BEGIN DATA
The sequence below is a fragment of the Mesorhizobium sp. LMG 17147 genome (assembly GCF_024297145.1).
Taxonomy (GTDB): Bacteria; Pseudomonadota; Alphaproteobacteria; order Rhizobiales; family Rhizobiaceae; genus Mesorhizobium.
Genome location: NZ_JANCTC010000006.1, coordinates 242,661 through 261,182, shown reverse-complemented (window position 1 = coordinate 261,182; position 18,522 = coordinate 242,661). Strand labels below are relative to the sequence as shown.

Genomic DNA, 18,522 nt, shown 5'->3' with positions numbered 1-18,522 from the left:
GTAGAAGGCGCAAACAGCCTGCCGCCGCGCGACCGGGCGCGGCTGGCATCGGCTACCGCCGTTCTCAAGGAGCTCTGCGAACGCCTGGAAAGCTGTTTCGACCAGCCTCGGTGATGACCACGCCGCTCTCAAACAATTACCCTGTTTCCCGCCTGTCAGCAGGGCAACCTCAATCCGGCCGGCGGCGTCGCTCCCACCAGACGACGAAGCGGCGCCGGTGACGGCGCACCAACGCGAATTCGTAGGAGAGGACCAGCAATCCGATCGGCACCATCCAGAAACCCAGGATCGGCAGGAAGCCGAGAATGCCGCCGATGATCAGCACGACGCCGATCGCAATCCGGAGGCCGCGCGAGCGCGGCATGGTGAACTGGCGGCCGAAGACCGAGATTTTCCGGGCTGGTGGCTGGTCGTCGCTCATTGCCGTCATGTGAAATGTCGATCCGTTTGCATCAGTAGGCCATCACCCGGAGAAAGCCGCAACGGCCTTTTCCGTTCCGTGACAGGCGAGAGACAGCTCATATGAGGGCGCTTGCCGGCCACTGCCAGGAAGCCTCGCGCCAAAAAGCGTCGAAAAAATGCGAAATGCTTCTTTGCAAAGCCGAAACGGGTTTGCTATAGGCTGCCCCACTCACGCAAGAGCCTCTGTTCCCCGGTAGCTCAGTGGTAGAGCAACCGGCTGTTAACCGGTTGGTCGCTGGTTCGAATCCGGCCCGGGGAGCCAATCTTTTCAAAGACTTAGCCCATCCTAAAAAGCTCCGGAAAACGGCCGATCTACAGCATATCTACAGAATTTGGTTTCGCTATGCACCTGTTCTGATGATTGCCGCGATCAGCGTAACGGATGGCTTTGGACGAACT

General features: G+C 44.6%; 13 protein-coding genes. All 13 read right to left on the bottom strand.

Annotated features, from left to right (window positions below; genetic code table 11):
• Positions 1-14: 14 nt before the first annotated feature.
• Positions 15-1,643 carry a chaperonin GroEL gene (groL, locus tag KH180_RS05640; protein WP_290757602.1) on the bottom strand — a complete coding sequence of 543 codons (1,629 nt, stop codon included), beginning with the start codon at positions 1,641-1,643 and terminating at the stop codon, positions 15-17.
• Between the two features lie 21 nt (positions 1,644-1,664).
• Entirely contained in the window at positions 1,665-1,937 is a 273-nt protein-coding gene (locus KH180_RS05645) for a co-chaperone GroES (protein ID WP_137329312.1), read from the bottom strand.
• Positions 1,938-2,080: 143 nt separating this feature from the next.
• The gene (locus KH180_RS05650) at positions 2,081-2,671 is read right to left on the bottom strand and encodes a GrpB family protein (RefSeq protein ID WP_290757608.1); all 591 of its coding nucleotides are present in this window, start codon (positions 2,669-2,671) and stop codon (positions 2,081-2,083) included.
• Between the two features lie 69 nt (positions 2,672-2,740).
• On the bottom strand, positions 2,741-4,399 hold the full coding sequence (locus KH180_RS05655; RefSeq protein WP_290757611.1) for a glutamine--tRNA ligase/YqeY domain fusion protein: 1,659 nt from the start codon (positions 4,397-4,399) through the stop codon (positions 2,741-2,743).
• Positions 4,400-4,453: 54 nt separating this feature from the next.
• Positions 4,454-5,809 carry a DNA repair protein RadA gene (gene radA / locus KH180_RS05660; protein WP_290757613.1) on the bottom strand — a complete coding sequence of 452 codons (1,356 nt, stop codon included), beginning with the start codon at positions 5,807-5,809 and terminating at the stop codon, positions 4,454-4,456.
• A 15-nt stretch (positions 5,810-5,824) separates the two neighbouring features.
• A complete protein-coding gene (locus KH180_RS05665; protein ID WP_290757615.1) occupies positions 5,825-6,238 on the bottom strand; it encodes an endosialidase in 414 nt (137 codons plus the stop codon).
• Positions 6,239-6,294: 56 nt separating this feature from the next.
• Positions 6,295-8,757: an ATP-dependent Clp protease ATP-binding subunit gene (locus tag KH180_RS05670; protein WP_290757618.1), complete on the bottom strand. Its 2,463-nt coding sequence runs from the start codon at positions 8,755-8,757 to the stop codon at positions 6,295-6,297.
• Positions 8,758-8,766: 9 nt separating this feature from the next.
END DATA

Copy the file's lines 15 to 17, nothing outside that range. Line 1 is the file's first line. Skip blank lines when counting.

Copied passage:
• On the bottom strand, positions 2,741-4,399 hold the full coding sequence (locus KH180_RS05655; RefSeq protein WP_290757611.1) for a glutamine--tRNA ligase/YqeY domain fusion protein: 1,659 nt from the start codon (positions 4,397-4,399) through the stop codon (positions 2,741-2,743).
• Positions 4,400-4,453: 54 nt separating this feature from the next.
• Positions 4,454-5,809 carry a DNA repair protein RadA gene (gene radA / locus KH180_RS05660; protein WP_290757613.1) on the bottom strand — a complete coding sequence of 452 codons (1,356 nt, stop codon included), beginning with the start codon at positions 5,807-5,809 and terminating at the stop codon, positions 4,454-4,456.